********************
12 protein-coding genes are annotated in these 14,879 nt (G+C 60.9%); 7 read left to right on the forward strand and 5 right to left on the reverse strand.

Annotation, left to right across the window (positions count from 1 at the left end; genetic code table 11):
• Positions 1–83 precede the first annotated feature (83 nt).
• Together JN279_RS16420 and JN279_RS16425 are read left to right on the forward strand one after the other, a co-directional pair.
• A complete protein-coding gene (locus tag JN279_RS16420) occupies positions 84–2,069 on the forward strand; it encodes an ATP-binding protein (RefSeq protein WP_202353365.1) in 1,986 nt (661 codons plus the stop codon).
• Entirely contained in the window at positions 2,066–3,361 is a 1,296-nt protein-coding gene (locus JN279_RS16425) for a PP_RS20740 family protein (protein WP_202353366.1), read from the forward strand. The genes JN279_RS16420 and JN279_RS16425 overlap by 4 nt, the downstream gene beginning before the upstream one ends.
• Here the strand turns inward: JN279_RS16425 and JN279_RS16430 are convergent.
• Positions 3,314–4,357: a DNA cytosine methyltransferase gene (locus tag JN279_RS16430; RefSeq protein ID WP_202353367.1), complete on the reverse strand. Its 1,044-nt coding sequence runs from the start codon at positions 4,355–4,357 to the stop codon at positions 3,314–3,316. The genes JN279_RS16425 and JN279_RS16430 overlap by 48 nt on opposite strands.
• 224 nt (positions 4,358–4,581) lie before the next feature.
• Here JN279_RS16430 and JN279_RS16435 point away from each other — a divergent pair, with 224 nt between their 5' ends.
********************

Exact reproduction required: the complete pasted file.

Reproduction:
12 protein-coding genes are annotated in these 14,879 nt (G+C 60.9%); 7 read left to right on the forward strand and 5 right to left on the reverse strand.

Annotation, left to right across the window (positions count from 1 at the left end; genetic code table 11):
• Positions 1–83 precede the first annotated feature (83 nt).
• Together JN279_RS16420 and JN279_RS16425 are read left to right on the forward strand one after the other, a co-directional pair.
• A complete protein-coding gene (locus tag JN279_RS16420) occupies positions 84–2,069 on the forward strand; it encodes an ATP-binding protein (RefSeq protein WP_202353365.1) in 1,986 nt (661 codons plus the stop codon).
• Entirely contained in the window at positions 2,066–3,361 is a 1,296-nt protein-coding gene (locus JN279_RS16425) for a PP_RS20740 family protein (protein WP_202353366.1), read from the forward strand. The genes JN279_RS16420 and JN279_RS16425 overlap by 4 nt, the downstream gene beginning before the upstream one ends.
• Here the strand turns inward: JN279_RS16425 and JN279_RS16430 are convergent.
• Positions 3,314–4,357: a DNA cytosine methyltransferase gene (locus tag JN279_RS16430; RefSeq protein ID WP_202353367.1), complete on the reverse strand. Its 1,044-nt coding sequence runs from the start codon at positions 4,355–4,357 to the stop codon at positions 3,314–3,316. The genes JN279_RS16425 and JN279_RS16430 overlap by 48 nt on opposite strands.
• 224 nt (positions 4,358–4,581) lie before the next feature.
• Here JN279_RS16430 and JN279_RS16435 point away from each other — a divergent pair, with 224 nt between their 5' ends.